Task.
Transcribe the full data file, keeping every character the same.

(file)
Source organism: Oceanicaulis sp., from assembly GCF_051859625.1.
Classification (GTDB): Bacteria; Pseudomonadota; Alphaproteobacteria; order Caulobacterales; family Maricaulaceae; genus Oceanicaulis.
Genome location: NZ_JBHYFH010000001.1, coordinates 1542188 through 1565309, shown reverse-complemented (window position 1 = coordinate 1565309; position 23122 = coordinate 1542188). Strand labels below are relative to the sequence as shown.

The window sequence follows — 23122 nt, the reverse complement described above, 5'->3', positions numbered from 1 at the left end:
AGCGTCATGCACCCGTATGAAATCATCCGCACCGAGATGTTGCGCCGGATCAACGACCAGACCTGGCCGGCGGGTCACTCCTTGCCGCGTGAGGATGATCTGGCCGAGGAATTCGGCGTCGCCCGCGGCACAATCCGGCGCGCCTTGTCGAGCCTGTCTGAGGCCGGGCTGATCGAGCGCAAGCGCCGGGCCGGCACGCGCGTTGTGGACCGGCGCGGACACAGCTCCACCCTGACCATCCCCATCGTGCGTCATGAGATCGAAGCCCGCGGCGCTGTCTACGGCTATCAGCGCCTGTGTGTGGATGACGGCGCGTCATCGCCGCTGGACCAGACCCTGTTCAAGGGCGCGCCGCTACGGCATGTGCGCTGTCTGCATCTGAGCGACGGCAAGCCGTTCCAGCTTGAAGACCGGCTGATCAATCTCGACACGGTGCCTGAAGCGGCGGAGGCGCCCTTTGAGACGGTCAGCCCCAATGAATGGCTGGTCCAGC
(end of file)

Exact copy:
Source organism: Oceanicaulis sp., from assembly GCF_051859625.1.
Classification (GTDB): Bacteria; Pseudomonadota; Alphaproteobacteria; order Caulobacterales; family Maricaulaceae; genus Oceanicaulis.
Genome location: NZ_JBHYFH010000001.1, coordinates 1542188 through 1565309, shown reverse-complemented (window position 1 = coordinate 1565309; position 23122 = coordinate 1542188). Strand labels below are relative to the sequence as shown.

The window sequence follows — 23122 nt, the reverse complement described above, 5'->3', positions numbered from 1 at the left end:
AGCGTCATGCACCCGTATGAAATCATCCGCACCGAGATGTTGCGCCGGATCAACGACCAGACCTGGCCGGCGGGTCACTCCTTGCCGCGTGAGGATGATCTGGCCGAGGAATTCGGCGTCGCCCGCGGCACAATCCGGCGCGCCTTGTCGAGCCTGTCTGAGGCCGGGCTGATCGAGCGCAAGCGCCGGGCCGGCACGCGCGTTGTGGACCGGCGCGGACACAGCTCCACCCTGACCATCCCCATCGTGCGTCATGAGATCGAAGCCCGCGGCGCTGTCTACGGCTATCAGCGCCTGTGTGTGGATGACGGCGCGTCATCGCCGCTGGACCAGACCCTGTTCAAGGGCGCGCCGCTACGGCATGTGCGCTGTCTGCATCTGAGCGACGGCAAGCCGTTCCAGCTTGAAGACCGGCTGATCAATCTCGACACGGTGCCTGAAGCGGCGGAGGCGCCCTTTGAGACGGTCAGCCCCAATGAATGGCTGGTCCAGC